The virus has highlighted how fragile social protection and health care systems are all over the world, and the sustainable development goals (SDGs) are proving to be more relevant than ever, as they encompass the promotion of universal access to health care and social protection. These objectives are firmly anchored in SDG 1 (end poverty), SDG 3 (good health and well-being), as well as SDG 8 (decent work and sustainable economic growth) and its direct link with the ILO Decent Work Agenda, which includes social protection as one of its four founding pillars along with social dialogue, employment creation and rights at work.

As the United Nations Secretary General pointed out on observing the damage the pandemic has done to the process of achieving SDGs around the world, “The SDGs could have put us on track towards a world with access to universal health coverage and quality health care and more inclusive and sustainable economies.”

The stakes are high. In Senegal, as in many other countries, universal social protection is still far from being a reality. Improving health care cover is key for both recovery and resilience and for placing the country firmly on the path to sustainable development. Currently, health coverage is marred by weak social security coverage and fragmented schemes, making access to health care very limited. Only about 20% of the population enjoys social and health protection in the country. The remaining 80%, the people with no health coverage and who scrape a living in the informal or rural sector, is the main target group for mutual health schemes.

A Global Social Protection Fund

In response to the ravages of the Covid-19 pandemic, the ITUC has launched a campaign for a Global Social Protection Fund, managed by the United Nations, which would be financed by a variety of existing but untapped resources, such as a redistribution of existing official development assistance (ODA) funds, of which only 0.69% is currently earmarked for investments related to social protection, or the establishment of broad-based low rate taxes (between 0.001 and 0.005%) on financial and currency transactions, for example, which could generate huge resources to finance a global social protection fund.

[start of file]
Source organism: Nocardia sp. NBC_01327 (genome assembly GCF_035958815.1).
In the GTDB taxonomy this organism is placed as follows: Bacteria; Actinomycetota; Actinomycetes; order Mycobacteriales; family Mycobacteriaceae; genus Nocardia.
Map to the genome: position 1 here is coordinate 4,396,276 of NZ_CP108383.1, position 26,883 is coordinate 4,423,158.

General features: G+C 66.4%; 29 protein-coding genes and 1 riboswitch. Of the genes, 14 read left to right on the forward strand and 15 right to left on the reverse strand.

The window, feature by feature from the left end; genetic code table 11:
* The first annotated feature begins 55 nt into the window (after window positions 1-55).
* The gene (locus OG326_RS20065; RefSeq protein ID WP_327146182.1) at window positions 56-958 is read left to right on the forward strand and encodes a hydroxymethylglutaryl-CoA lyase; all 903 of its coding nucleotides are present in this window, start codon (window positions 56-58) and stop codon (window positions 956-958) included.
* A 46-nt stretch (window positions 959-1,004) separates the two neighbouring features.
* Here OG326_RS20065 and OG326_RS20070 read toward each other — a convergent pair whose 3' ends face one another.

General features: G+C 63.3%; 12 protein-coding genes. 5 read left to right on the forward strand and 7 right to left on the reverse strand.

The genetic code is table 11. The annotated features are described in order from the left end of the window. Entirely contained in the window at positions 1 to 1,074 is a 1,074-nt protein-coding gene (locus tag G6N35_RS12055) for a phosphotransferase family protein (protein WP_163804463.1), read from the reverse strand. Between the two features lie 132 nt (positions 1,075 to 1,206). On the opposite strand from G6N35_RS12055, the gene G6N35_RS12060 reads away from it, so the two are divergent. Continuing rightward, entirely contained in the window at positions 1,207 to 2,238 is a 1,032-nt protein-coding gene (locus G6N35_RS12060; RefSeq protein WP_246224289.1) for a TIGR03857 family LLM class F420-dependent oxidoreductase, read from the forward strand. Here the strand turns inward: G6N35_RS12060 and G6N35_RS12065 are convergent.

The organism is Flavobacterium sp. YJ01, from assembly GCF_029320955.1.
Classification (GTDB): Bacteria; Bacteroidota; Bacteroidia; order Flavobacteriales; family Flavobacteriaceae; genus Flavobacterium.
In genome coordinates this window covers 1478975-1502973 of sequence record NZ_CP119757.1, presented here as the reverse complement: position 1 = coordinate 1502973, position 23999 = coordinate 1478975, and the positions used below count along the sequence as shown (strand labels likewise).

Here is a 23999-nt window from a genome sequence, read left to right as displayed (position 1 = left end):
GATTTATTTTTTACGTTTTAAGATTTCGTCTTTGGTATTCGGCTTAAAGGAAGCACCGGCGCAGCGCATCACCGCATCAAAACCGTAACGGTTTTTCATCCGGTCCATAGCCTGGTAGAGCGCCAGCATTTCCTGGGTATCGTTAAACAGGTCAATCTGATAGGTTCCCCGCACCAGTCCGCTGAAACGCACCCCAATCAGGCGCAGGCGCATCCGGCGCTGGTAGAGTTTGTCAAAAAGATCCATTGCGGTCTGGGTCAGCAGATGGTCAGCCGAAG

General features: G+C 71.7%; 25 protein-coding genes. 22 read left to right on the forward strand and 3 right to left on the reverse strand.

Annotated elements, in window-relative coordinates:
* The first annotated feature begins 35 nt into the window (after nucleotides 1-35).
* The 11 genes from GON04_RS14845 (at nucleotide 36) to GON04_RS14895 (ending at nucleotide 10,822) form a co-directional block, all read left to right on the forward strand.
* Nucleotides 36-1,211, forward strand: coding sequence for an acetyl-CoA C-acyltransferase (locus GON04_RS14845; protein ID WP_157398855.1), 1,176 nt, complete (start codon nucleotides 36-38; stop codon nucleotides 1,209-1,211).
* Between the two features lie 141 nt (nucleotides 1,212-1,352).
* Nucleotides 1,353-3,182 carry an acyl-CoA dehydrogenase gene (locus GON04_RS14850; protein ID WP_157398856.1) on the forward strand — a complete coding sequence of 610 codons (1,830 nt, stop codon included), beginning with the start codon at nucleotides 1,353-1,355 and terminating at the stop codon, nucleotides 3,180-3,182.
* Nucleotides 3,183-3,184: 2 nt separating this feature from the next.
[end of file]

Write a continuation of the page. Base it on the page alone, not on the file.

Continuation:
For the UNSAS, which supports this proposal, such a fund would help developing countries to initially establish universal health coverage for all people without distinction, with a view to ultimately achieving universal protection systems.

“In a country like Senegal, where the government is trying to set up a universal protection system but is hampered by a lack of resources, a global social protection fund would be enormously beneficial, helping to improve the effectiveness of the system while the country manages to put in place the measures and reforms needed to create its own sources of financing,” explains Anne Cécile Coly, member of the project’s steering committee, UNSAS.

“Sustainable development cannot be achieved without adequate protection systems adapted to the needs of the people. Sustainable development implies the reduction of inequalities and effective access to social protection systems to support decent work,” concludes Anne Cécile Coly.



For more information
Anne Cécile Coly, member of the project’s steering committee, UNSAS - annecoly[@]
Mame Saye Seck, project manager, UNSAS - mamesaye[@]